Profit Minded
  • Small business owners with retirement plans are saving more for retirement than average American workers, a Fidelity analysis indicates

    So many Americans are unprepared for the costs of retirement that some predict a looming crisis. But small business owners and their employees who put money into retirement accounts might be in better shape than most.

    In an analysis of the balances of 200,000 small business accounts that utilized its SEP-IRA, Self-Employed 401(k), or SIMPLE-IRA plans, Fidelity Investments found that the plans saw an average balance increase of 20 percent between January 2007 and December 2012. Since a 2008 low point, balances have jumped an average of 64 percent, the brokerage reports.

    The Employee Benefit Research Institute reported last month that less than half of American workers “appear to be taking the basic steps needed to prepare for retirement.” While only 13 percent of American workers are “very confident” they will have enough savings to live comfortably after stopping work, only 66 percent report that they or their spouses have saved for retirement at all, according to EBRI’s 2013

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  • What to do while waiting for equity crowdfunding to come

    This time last year, the business press was abuzz with equity-based crowdfunding fanfare. Yahoo! Small Business was no exception. According to the JOBS Act, the SEC was to have established rules by January of this year to make it possible for small businesses and startups to use social media and friends-and-family networks to raise investment or debt-based capital through "crowdfunding."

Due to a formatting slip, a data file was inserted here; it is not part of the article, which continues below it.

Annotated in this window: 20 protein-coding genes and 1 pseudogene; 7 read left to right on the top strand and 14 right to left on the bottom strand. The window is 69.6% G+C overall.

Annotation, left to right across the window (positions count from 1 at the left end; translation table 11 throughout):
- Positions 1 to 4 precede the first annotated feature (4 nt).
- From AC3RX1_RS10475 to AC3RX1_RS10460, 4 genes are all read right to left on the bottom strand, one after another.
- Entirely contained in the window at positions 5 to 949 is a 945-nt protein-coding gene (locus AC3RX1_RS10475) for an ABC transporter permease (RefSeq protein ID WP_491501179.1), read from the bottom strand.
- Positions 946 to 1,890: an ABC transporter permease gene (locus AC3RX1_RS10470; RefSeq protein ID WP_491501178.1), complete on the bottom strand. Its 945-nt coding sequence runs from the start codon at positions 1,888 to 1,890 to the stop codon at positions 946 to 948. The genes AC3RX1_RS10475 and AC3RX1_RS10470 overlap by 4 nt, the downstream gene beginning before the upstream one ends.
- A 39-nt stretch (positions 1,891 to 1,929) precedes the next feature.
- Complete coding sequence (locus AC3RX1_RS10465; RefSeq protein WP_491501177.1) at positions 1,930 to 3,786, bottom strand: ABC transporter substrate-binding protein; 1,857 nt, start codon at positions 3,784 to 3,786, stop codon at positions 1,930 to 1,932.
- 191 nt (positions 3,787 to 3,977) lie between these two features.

Equity based-crowdfunding platforms sprouted up, and members of the sector aligned within new industry-standards organizations, ready to serve cash-strapped small businesses as soon as Washington gave the go-ahead. But the rules have yet to come.

    Elizabeth Smith Kulik, founder and CEO of the crowdfunding platform ProHatch, says she’s not surprised. “A lot of the delay is just the regulatory process, review periods, and comment periods.” Sure, Congress gave the SEC 270 days for rulemaking. “But that was if everything was running on all cylinders. We’ve had an election year and a new SEC chair appointed

    Read More »from What to do while waiting for equity crowdfunding to come
  • Shaking the Bode Tree: VCs and Entrepreneurs “failing-on”

    The king is dead. Long live the king.

    As an avid football fan, I am constantly befuddled by how losing coaches actually get hired by other teams. And, I am not talking about the exceptional coach that just had a few bad seasons. I am talking about the habitual losers. You know the ones - that guy you pray gets hired by your arch-nemesis. Take, for example, Dick Jauron. During his head coaching tenure with the Bears, he put up an “impressive” 35 wins against 45 losses (.438 win percentage). He had one winning season during the entire 5 years he was with the Bears. A year later, he gets hired as the Buffalo Bills head coach. What did Buffalo get for this omnipotent choice? An “outstanding” 24-33 record (.421 win percentage) for the next four years and not one winning season. To be fair, the four years prior, the team went 28-36 (.438 win percentage). Buffalo may just be a glutton for punishment.